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Closing Time: Lackey’s dismal outing leads Sox to loss vs. Padres

06.22.11 at 6:49 pm ET
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John Lackey was never acquired to be an ace. If he would be a very good No. 3 starter for the Red Sox, the team would be satisfied with the return on its five-year, $82.5 million investment in the big right-hander with a big-game pedigree.

Part of the appeal of Lackey was the fact that he was a strike thrower who, based on his history, would minimize his walks and remain fairly efficient against the grinding lineups of the American League East. Yet his performances as a member of the Red Sox — especially in a 2011 campaign that has been, to date, horrible — have failed to match that expectation, a trend that continued on Wednesday in the Red Sox’ rain-shortened 5-1 loss to the Padres.

Unquestionably, the brutal weather conditions did Lackey no favors. Even so, it would be one thing if an outing in which he walked four (including one with the bases loaded), hit two batters (one with the bases loaded) and uncorked a wild pitch (with the bases loaded) were an isolated event. But his command issues have been a recurring theme through his career in Boston.

In his final three years with the Angels spanning 84 starts, Lackey issued as many as four walks in a total of eight games. In his first two years with the Sox, he has now had nine such games in 44 starts. He went from a pitcher who walked 2.6 batters per nine innings over those last three years with the Angels to one who has issued 3.2 free passes per nine as a member of the Sox. Coupled with the fact that his strikeouts have gone down from 7.2 to 6.3 per nine innings, you have the recipe for trouble.

It might have been understandable for such struggles to come against the AL East, but the fact that he could not attack the strike zone against a Padres team that ranked as one of the worst offenses in the majors was more disconcerting. It was a reminder that, as strong as the Sox are from top to bottom, they are a team with flaws, something that is noteworthy at a time when the Yankees have managed to tie them in the division.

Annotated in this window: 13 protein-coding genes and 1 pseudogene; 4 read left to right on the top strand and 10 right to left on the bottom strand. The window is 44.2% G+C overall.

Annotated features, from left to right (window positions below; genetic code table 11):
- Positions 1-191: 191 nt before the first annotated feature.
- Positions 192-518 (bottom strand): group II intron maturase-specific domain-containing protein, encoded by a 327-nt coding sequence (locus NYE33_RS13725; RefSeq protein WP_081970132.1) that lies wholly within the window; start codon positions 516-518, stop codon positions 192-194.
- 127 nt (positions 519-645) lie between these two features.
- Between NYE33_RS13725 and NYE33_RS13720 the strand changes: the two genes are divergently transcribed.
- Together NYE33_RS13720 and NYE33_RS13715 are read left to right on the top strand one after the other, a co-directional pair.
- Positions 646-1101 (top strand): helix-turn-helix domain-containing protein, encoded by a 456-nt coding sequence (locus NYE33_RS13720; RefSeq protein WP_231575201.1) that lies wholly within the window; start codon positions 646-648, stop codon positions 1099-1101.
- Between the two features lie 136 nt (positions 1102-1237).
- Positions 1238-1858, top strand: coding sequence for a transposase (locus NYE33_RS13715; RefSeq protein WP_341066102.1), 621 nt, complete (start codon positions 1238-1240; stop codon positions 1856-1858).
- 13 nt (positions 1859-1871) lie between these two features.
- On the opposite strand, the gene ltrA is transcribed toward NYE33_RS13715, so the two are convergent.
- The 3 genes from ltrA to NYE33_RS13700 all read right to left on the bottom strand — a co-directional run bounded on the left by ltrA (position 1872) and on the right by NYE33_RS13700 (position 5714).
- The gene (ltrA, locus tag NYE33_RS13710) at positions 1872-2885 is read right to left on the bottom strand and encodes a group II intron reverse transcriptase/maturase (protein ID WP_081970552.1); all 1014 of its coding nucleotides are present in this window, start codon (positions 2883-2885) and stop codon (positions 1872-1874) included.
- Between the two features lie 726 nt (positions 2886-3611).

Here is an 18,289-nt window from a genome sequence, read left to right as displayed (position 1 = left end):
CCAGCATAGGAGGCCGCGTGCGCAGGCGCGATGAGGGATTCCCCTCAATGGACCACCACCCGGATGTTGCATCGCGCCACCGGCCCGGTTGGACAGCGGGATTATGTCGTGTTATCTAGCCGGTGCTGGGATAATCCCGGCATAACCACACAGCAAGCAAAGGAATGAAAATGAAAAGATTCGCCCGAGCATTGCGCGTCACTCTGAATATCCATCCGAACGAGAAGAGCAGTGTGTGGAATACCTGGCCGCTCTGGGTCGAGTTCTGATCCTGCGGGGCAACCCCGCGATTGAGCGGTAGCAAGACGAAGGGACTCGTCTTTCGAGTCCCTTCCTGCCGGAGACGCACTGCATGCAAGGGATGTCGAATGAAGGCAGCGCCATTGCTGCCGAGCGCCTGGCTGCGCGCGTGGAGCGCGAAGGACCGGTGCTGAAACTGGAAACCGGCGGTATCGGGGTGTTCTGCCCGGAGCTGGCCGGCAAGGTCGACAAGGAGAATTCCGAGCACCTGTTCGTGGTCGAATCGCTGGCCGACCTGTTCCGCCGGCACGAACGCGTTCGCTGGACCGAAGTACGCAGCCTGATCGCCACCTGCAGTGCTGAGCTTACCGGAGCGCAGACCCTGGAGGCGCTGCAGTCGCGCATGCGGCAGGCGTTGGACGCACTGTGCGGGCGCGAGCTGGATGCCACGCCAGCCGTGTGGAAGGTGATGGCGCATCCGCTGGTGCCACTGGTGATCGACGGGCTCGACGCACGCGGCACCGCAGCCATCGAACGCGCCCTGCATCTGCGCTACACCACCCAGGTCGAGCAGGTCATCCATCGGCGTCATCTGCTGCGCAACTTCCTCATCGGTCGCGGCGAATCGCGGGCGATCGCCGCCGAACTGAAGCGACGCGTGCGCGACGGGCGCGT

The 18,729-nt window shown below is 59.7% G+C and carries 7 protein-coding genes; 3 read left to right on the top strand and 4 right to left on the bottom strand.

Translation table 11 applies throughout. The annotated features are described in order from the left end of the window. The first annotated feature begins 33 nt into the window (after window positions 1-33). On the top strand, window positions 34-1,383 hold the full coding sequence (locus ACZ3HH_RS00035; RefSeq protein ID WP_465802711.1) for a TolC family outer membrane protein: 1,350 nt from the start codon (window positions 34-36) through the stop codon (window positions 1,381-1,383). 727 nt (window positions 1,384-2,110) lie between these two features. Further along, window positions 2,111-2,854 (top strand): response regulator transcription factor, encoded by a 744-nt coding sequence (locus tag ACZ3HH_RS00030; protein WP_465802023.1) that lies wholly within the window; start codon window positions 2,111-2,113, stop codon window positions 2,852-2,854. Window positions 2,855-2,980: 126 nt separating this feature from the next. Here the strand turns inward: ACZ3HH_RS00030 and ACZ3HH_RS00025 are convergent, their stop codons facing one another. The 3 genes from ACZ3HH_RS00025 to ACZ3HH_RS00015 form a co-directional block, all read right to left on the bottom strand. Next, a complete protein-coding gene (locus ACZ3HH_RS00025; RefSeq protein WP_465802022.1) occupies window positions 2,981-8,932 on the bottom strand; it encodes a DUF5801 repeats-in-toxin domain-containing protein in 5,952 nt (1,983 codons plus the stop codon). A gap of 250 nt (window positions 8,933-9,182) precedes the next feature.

WHAT WENT WRONG FOR THE RED SOX

–Lackey was a mess. Weather was no doubt a factor as he tried to pitch, at times, through a downpour, but the right-hander couldn’t command his fastball or offspeed pitches, resulting in his brutal line against a Padres team that features one of the worst lineups in the majors.

But, the outing did little to suggest that Lackey is ready to turn around a season that has been little short of miserable. He did elicit seven swings and misses (four on sliders, two on changeups, one on a cutter), but he’s rarely making pitches to shut down rallies, something that has led to big run yields and a lack of innings pitched. Indeed, Lackey has now gone six starts (dating to April 30) without making a quality start (6+ innings, 3 or fewer earned runs); he has met that standard in just three of his 11 starts this year.

At this point, his ERA is 7.36. Among pitchers who have thrown at least 50 innings this year, that is the worst mark in the majors.

David Ortiz had a rough game. One night after he went 0-for-5 and grounded into a 5-6-3 double play in the ninth inning of the Sox’ 5-4 loss, the slugger went 0-for-4 with a double play while stranding seven runners. Most notably, his double play grounder with one out and the bases loaded in the bottom of the first completely changed the complexion of the game.

The Sox were down 1-0 at the time; a productive out would have tied the game and potentially given the Sox a chance to rally for an early lead. Instead, the Padres never had to pitch while trailing.

Darnell McDonald continued to struggle, going 0-for-2 to drop his average to .108 with a .364 OPS. It is becoming increasingly difficult to make the case for him to receive playing time — even against left-handed pitchers — over Reddick.

Mike Cameron collected a hit in his two plate appearances, but he immediately got picked off of first base after singling to lead off the bottom of the fifth.

Marco Scutaro was a late scratch due to illness.

WHAT WENT RIGHT FOR THE RED SOX

Adrian Gonzalez went 4-for-4 while driving in a run. He now is tied for the major league lead with three four-hit games. He is hitting .359 with a major league-leading 69 RBI. He is on pace to collect 239 hits (which would be just shy of Wade Boggs‘ franchise record for hits in a season, set in 1985) and 151 RBI. No member of the Red Sox has driven in as many as 150 runs since Ted Williams and Vern Stephens accomplished the feat in 1949.

–After Lackey was ineffectual, the Red Sox bullpen was excellent. Michael Bowden (1 2/3 innings), Matt Albers (2 innings) and Dan Wheeler (1 inning) all shut down the Padres over the final 4 2/3 innings. Bowden now has a 1.29 ERA this year, Albers has a 2.86 mark and Wheeler, despite a 6.23 ERA for the year, has a 1.59 ERA in 11 appearances since coming off the disabled list just over a month ago.

Dustin Pedroia went 2-for-3 with a walk, improving his on-base percentage to .390. His average has also climbed to .274, its highest point since he was hitting .278 on April 28.

Read More: adrian gonzalez, David Ortiz, john lackey, mike cameron
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